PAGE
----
I read (and enjoyed) Elle Croft’s The Guilty Wife (in early 2018) and actually have her 2019 novel The Other Sister sitting in my to-be-read pile… something I hadn’t realised before picking up her latest release.
Like Mother, Like Daughter
by Elle Croft
Published by Orion
Source: Hachette Australia
Genres: Thriller / Suspense
ISBN: B0819KR7G8, 9781409187226
Kat's children are both smart and well-adjusted. On the outside.
Kat has always tried to treat Imogen and Jemima equally, but she struggles with one of her daughters more than the other.
Because Imogen's birth mother is a serial killer. And Imogen doesn't know.
It has to be said that Kat starts off as a thoroughly unsympathetic character. She’s distrustful of 16yr old Imogen (who they adopted almost 15yrs earlier) when she has no reason to be… all because of who her mother was. Her suspicion is palpable and I cannot imagine how Imogen lived with it for so long without being more troubled!
I felt like a self-fulfilling prophecy was inevitable—Kat treating Imogen like she had done / was about to do something wrong— and Imogen acting out in defiance. I mean, the way Kat speaks about her and compares her two daughters is really quite horrid. (And yes, in case you can’t tell… I was affronted on Imogen’s behalf. So the characters obviously felt very real.)
Thankfully Imogen’s father Dylan is far more balanced though I would have liked him to pick his wife up on her behaviour a bit more.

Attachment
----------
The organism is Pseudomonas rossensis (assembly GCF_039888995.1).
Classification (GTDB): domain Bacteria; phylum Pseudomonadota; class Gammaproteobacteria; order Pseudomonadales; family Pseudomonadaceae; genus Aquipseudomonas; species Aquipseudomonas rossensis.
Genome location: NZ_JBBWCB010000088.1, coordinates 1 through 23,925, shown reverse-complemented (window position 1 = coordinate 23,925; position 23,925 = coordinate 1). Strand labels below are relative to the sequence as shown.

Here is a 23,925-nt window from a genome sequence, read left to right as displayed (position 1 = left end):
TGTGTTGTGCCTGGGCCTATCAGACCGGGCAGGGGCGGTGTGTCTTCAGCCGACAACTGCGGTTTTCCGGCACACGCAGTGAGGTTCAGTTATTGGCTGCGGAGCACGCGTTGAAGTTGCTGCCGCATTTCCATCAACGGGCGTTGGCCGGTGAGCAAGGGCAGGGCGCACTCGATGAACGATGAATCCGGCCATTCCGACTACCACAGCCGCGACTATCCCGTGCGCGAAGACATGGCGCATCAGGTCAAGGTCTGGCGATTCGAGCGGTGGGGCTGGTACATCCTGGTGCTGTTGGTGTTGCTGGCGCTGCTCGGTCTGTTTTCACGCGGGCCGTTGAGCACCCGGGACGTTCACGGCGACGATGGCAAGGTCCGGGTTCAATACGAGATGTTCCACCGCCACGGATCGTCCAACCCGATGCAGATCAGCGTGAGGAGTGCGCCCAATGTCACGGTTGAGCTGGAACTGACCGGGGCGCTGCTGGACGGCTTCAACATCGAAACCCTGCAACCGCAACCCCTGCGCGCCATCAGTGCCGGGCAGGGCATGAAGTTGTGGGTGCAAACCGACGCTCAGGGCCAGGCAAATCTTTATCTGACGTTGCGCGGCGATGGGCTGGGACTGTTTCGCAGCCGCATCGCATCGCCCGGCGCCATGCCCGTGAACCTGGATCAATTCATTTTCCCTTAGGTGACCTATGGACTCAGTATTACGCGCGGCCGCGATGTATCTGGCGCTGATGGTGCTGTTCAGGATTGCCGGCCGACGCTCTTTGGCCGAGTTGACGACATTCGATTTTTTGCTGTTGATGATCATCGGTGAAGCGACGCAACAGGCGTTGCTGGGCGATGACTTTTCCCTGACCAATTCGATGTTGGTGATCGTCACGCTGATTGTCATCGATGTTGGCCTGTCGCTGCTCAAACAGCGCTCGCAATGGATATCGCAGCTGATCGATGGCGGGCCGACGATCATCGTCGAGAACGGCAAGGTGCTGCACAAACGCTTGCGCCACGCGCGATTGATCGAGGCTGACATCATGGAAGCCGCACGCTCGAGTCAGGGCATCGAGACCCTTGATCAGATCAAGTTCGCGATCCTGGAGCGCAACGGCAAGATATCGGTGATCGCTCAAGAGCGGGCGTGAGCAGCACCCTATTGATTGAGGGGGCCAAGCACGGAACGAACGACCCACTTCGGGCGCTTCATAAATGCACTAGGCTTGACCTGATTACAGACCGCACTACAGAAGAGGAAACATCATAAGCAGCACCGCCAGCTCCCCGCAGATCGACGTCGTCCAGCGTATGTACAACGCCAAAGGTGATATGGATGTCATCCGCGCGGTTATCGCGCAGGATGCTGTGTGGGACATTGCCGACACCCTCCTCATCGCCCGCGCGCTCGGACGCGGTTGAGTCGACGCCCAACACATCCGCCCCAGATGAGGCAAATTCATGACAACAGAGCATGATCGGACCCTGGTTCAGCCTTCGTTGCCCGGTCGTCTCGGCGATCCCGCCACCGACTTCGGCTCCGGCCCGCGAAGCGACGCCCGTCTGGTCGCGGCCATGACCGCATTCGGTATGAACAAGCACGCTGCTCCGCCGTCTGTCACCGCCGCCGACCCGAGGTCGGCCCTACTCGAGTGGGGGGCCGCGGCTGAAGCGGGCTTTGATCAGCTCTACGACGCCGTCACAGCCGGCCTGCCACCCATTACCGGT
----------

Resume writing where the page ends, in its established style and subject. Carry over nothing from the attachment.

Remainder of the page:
The book opens after an incident involving Imogen which seems to be a one-off. Hence my annoyance at Kat’s reaction. Things escalate quickly though and Imogen disappears after learning the couple she’s assumed to be her parents, aren’t. And of course, we’re left to wonder how and why she suddenly decided to question that.
We also meet Sally, Imogen’s mother. A smug serial killer sitting in jail and relishing in her notoriety. (Yes really!)
Croft takes us back in time however and we’re given some insight into Sally’s history. It gives us an opportunity to understand why she’s done what she’s done and ‘how’ she came to be.
Croft also flashes back to Kat and Dylan’s past and we learn how Imogen came to be with their family.
And of course, there’s an interesting twist which makes us wonder what will come next. (And of course we’ll never know.)
I enjoyed this though probably would have liked Croft to dig a little deeper into Sally’s legacy—because in some ways—it left me wanting more. I wondered, for example, what became of Sally’s eldest (living) child as it seemed an obvious gap in the unfolding story. Of course that’s probably just me needing EVERYTHING answered (given my need for closure!).
Like Mother Like Daughter by Elle Croft was published in Australia by Hachette and is now available.
I received a copy of this book from the publisher for review purposes.